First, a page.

It is hard to imagine a more demanding policy agenda than the one set off by the deceptively simple ability to alter a few plant genes. The first UK field trials of GM were in 1987, and the first commercial plantings of GM crops could have begun as early as 1996 if everything had gone as expected. Instead, questions were raised about the environmental, health and consumer choice implications of a technology that was widely perceived as being pushed by commercial interests from outside our shores. They were questions that justified a pause.
Whether the questions are considered answered or not, however, we have reached a point where pressure from both Europe and the US can be resisted no longer, and today the first crops are expected to get the go-ahead.
As someone involved in the debate since 1987, as an NGO representative, a member of a regulatory committee, and recently as a member of both the Agriculture and Environment Biotechnology Commission (AEBC) and the GM science review panel, I can confidently say I would not like to be in our leaders' shoes. The issues are not simple and passions run high. However, if I were, here are some things I would be bearing firmly in mind:
GM Nation?, the public debate commissioned by the Government, was an unprecedented exercise, an experiment. But it would be extremely unwise for the Government to even hint at not accepting the outcomes at face value - wait for the hoots of derision from those who thought the whole thing was just an elaborate stalling exercise from the start. The real test is whether the Government can take the messages reported and deal with them honestly and transparently.
It is clear from the public debate that most people don't see the point of GM, even if they're not actually hostile to the idea. Neither indifference nor hostility will be converted to acceptance by more science - the reactions are about intent and direction, not about data. Returning ad nauseam to the mantra of "sound science" is going to be seen as missing the point.
As the strategy unit's scenarios acknowledge, acceptance might come with clearly worthwhile products, but this is not how the current generation of GM crops are perceived - the risks figure more prominently than the benefits. Thus to give the go-ahead to any of them will seen as going against the grain of public opinion, unless accompanied by strict conditions and assurances that we can stop proceeding down this road if we choose.
The more science is thrown at the issue, the more the questions. That's what happened in the GM science review. However, very soon people will be asking what it was all about if the scientific uncertainties highlighted in the review are not picked up and addressed. The Government needs to make clear whose job that is.
The existence of GM with other forms of agriculture, including organic, is a particularly thorny issue, as the AEBC discovered when trying to formulate advice. In some circumstances, contamination from GM crops has the potential to cut seriously across the Government's objectives for the expansion of organic agriculture, which is embarrassing for a government that hopes to cope with removal of agricultural subsidies by encouraging high-value niche markets. The Government has no credibility in proceeding with commercial planting of GM until this is sorted out.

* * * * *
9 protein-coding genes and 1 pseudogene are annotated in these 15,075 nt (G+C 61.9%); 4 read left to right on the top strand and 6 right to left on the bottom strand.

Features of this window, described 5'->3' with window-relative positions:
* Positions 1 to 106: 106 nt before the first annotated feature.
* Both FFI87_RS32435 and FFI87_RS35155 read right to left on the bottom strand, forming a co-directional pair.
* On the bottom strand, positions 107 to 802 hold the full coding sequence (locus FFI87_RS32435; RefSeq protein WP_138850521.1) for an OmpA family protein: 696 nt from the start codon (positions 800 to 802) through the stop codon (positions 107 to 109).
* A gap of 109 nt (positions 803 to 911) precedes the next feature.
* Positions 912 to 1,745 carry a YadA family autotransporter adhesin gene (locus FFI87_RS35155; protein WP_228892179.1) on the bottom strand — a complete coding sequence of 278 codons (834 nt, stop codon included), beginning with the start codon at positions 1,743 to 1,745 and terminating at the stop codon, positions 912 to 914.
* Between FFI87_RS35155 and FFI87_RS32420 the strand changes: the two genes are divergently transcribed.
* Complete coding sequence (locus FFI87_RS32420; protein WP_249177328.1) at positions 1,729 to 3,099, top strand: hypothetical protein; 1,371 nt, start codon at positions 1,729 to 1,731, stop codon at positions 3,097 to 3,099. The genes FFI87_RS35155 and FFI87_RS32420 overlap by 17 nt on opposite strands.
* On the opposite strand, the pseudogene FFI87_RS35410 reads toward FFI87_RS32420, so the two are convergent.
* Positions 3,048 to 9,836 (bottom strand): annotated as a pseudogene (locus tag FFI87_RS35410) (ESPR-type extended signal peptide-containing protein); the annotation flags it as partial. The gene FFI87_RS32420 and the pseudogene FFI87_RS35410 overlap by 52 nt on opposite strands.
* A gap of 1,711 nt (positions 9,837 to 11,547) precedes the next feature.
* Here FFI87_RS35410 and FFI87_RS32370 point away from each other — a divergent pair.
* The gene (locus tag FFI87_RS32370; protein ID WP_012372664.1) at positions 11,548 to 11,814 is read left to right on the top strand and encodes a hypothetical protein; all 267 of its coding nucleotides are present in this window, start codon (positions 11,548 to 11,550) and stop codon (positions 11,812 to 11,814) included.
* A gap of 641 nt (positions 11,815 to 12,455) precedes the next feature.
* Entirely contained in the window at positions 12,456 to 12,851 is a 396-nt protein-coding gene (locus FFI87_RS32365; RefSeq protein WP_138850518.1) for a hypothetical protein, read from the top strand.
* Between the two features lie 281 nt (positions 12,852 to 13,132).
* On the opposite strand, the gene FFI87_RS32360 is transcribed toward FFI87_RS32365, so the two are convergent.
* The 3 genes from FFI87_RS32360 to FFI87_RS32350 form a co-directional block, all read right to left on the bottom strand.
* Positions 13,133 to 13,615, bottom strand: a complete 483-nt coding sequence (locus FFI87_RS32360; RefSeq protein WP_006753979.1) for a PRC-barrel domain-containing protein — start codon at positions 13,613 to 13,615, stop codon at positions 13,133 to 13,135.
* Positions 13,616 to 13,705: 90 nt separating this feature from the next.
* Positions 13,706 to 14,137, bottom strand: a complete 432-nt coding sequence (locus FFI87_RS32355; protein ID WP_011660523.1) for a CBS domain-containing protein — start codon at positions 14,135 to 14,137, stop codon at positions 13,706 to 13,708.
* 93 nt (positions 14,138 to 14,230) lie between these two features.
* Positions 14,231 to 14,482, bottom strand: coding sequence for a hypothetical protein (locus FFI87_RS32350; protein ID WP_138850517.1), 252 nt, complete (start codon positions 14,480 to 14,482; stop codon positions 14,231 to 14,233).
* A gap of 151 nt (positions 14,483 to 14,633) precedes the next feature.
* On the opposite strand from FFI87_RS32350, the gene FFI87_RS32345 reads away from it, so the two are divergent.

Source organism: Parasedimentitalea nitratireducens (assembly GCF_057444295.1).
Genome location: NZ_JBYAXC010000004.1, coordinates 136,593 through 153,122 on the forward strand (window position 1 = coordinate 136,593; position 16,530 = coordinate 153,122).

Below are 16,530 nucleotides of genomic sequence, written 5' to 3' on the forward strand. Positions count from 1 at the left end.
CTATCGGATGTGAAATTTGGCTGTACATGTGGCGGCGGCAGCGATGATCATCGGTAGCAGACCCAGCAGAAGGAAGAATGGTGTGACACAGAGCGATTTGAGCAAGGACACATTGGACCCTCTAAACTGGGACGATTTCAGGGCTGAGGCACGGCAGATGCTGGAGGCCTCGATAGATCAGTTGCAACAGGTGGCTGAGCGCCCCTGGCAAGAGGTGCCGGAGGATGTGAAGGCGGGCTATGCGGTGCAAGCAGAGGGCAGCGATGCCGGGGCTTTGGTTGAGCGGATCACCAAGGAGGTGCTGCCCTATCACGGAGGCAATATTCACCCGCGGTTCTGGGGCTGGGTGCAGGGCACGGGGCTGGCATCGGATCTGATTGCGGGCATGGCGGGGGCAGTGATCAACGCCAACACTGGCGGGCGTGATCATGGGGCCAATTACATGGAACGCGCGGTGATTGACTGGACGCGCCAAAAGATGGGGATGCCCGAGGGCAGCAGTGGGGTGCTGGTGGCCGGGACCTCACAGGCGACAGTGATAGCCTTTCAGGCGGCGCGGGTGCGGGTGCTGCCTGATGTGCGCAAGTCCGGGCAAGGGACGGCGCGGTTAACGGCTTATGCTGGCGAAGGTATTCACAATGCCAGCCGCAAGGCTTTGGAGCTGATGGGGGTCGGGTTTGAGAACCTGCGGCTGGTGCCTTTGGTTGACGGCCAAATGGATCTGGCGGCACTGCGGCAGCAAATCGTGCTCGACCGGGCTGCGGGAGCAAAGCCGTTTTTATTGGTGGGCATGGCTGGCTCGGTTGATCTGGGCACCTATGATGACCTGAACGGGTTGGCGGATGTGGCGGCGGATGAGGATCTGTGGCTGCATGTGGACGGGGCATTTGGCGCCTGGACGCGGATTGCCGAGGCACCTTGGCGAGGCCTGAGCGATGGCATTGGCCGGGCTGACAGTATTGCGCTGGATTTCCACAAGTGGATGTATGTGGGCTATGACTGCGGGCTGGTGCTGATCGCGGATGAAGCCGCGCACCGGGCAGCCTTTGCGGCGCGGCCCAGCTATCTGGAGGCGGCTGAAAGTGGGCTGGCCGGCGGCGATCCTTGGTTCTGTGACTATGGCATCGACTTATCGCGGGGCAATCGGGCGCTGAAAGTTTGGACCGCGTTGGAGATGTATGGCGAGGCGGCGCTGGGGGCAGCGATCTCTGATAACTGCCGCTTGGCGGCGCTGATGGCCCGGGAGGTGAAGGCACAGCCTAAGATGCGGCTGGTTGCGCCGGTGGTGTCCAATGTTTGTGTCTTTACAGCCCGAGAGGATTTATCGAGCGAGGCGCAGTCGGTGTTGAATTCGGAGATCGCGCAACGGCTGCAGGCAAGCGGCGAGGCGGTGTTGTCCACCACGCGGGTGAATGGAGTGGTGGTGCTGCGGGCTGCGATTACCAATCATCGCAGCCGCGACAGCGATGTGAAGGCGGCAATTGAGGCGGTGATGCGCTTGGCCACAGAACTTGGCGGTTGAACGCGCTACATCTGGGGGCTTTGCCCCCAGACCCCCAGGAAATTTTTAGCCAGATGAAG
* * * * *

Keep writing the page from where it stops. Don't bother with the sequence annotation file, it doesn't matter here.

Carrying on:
Those are the main bits of a tricky jigsaw, but by no means all. There are global issues, such as whether Brazil will go GM along with most of the rest of South America, leading to an inability to source non-GM protein, and compromising UK livestock production if the supermarkets continue to demand GM-free animal feed.
Over-arching all is a sense that the research, both scientific and social, being undertaken to promote sustainable agriculture, may not be covering all the bases because it requires the kind of inter-disciplinary thinking that the academic community has traditionally shunned.
Personally, although I remain sceptical and concerned about many aspects of GM, there is a part of me that will be relieved if a GM crop is approved today. Not because it represents a satisfactory resolution of all the issues - it won't - but because it might mean that we can move on from a focus on individual crops and genes to agreement about how to condition the farmed environment as a whole.
The stringent conditions that will need to be placed around a GM crop if it is to find any measure of public acceptance could provide a model for achieving a range of environmental and consumer goals that we aspire to in today's farming, especially in a post-subsidy world, but have so far lacked the means to achieve. Ironically, it is the free-marketeers who are prominent among those pushing GM, but its many ramifications might just provide the rationale for fettering the market more than ever before.
The author is Programmes Adviser to Green Alliance and Deputy Chair of the AEBC